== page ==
Environmental tobacco smoke (ETS) contains a mixture of toxic chemicals, including known human carcinogens. The U.S. Surgeon General has concluded that ETS causes a range of adverse health outcomes in adults, ranging from nasal irritation to increased risk of coronary heart disease to lung cancer. In children, the Surgeon General has concluded that ETS causes lower respiratory illnesses, adverse effects on lung function, onset of wheezing, asthma, middle ear disease, and Sudden Infant Death Syndrome (HHS, 2006). Household ETS exposure is an important issue because many people, especially young children, spend much time inside their homes. Infants and younger children are more susceptible and vulnerable to the effects of ETS than are older children because they are still developing physically, have higher breathing rates than adults, and have little control over their indoor environments (HHS, 2006; U.S. EPA, 2018).
Exposure to ETS leaves traces of specific chemicals in people's serum, urine, saliva, and hair. Cotinine is a chemical that forms inside the body following exposure to nicotine, an ingredient in all tobacco products and a component of ETS. Following nicotine exposures, cotinine can usually be detected in serum for at least 1 or 2 days (Pirkle et al., 1996). Active smokers almost always have serum cotinine levels higher than 10 nanograms per milliliter (ng/mL), while non-smokers exposed to typical levels of ETS have serum concentrations less than 1 ng/mL. Following heavy exposure to ETS, non-smokers can have serum cotinine levels between 1 and 10 ng/mL (CDC, 2009, 2015).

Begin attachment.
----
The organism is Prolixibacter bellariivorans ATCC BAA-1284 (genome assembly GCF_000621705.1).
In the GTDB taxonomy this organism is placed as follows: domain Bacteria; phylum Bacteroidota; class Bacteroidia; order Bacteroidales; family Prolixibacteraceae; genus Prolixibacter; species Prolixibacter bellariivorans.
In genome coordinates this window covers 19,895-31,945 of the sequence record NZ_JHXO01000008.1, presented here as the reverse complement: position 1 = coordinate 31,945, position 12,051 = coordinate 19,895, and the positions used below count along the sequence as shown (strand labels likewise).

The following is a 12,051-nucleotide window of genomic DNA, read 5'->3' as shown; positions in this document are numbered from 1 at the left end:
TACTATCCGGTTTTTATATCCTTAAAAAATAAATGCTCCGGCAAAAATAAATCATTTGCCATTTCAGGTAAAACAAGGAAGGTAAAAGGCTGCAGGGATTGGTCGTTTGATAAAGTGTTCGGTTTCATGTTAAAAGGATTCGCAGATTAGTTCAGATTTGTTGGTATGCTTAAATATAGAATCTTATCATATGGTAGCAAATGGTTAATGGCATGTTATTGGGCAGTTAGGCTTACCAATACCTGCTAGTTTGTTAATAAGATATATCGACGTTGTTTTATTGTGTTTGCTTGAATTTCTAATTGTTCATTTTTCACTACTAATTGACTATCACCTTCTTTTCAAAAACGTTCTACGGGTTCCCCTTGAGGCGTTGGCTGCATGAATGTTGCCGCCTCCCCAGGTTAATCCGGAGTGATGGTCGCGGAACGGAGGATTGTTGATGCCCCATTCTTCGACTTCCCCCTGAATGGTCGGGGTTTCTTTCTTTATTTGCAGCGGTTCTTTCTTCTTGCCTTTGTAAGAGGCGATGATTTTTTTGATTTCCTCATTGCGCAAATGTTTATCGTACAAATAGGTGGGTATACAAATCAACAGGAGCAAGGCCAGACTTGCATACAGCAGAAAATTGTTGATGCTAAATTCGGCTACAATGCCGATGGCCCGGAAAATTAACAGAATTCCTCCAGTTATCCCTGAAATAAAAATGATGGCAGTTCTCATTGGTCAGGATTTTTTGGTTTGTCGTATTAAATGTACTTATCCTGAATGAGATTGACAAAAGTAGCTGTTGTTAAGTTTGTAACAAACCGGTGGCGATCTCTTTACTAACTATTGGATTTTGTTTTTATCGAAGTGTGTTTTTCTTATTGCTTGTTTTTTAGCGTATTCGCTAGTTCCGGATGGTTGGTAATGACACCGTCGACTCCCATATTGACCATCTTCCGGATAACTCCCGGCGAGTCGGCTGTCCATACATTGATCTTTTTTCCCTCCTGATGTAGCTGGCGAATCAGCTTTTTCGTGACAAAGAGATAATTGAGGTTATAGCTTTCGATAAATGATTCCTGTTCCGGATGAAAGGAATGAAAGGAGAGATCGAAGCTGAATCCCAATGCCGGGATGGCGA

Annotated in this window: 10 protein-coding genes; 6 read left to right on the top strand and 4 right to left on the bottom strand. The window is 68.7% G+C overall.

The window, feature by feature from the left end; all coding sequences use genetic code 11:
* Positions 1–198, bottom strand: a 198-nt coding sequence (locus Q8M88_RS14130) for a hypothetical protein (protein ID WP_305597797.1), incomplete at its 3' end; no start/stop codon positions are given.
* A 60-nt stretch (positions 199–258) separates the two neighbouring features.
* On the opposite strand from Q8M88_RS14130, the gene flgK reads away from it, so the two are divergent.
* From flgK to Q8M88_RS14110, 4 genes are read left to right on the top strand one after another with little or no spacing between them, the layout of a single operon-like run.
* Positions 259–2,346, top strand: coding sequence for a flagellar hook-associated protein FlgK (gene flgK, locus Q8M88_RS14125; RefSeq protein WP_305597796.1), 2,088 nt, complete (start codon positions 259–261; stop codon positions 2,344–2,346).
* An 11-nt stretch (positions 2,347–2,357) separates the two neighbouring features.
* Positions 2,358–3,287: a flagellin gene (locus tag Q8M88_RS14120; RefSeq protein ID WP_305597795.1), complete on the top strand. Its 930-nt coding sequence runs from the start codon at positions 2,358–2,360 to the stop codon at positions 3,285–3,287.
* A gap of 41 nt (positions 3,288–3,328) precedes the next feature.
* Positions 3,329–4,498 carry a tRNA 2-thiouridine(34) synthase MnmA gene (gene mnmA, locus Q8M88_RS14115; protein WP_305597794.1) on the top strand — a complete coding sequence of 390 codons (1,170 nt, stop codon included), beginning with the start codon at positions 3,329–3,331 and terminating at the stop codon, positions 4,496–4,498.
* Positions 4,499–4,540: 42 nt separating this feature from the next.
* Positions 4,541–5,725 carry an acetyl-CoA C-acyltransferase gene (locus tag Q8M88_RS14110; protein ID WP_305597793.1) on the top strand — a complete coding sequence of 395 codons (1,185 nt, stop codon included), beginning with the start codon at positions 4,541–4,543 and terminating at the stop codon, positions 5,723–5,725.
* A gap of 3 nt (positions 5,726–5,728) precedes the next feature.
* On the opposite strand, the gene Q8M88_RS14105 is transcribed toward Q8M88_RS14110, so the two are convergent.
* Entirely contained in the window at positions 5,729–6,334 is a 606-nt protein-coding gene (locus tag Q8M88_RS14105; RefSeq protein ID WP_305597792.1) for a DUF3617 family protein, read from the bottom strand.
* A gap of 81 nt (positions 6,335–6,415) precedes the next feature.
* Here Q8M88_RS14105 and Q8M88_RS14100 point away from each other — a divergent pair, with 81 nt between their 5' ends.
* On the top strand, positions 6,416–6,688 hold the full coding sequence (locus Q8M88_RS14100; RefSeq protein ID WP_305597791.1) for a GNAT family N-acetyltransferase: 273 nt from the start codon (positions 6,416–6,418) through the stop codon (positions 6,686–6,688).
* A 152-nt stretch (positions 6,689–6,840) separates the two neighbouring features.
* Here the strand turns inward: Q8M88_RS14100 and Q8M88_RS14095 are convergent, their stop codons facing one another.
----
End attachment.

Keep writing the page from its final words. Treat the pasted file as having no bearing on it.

The purpose of this indicator is to track exposure to ETS, or secondhand smoke, among the non-smoking U.S. population. Cotinine is considered the best biomarker for tracking exposure among non-smokers to ETS. Accordingly, this indicator reflects serum cotinine concentrations in ng/mL among non-smokers for a representative sample of the U.S. population, age 3 years and older, as measured in the 1988-1994, 1999-2000, 2001-2002, 2003-2004, 2005-2006, 2007-2008, 2009-2010, 2011-2012, 2013-2014, and 2015-2016 National Health and Nutrition Examination Survey (NHANES). NHANES is a series of surveys conducted by the Centers for Disease Control and Prevention's (CDC's) National Center for Health Statistics, designed to collect data on the health and nutritional status of the civilian, non-institutionalized U.S. population using a complex, stratified, multistage, probability-cluster design. Serum cotinine also was monitored in individuals age 4 years and older as part of NHANES III, between 1988 and 1994. CDC's National Center for Environmental Health conducted the laboratory analyses for the biomonitoring samples. Beginning in 1999, NHANES became a continuous and annual national survey. The continuous NHANES does not include cotinine data for children from birth to 3 years of age, the group reported to be the most vulnerable to the effects of ETS.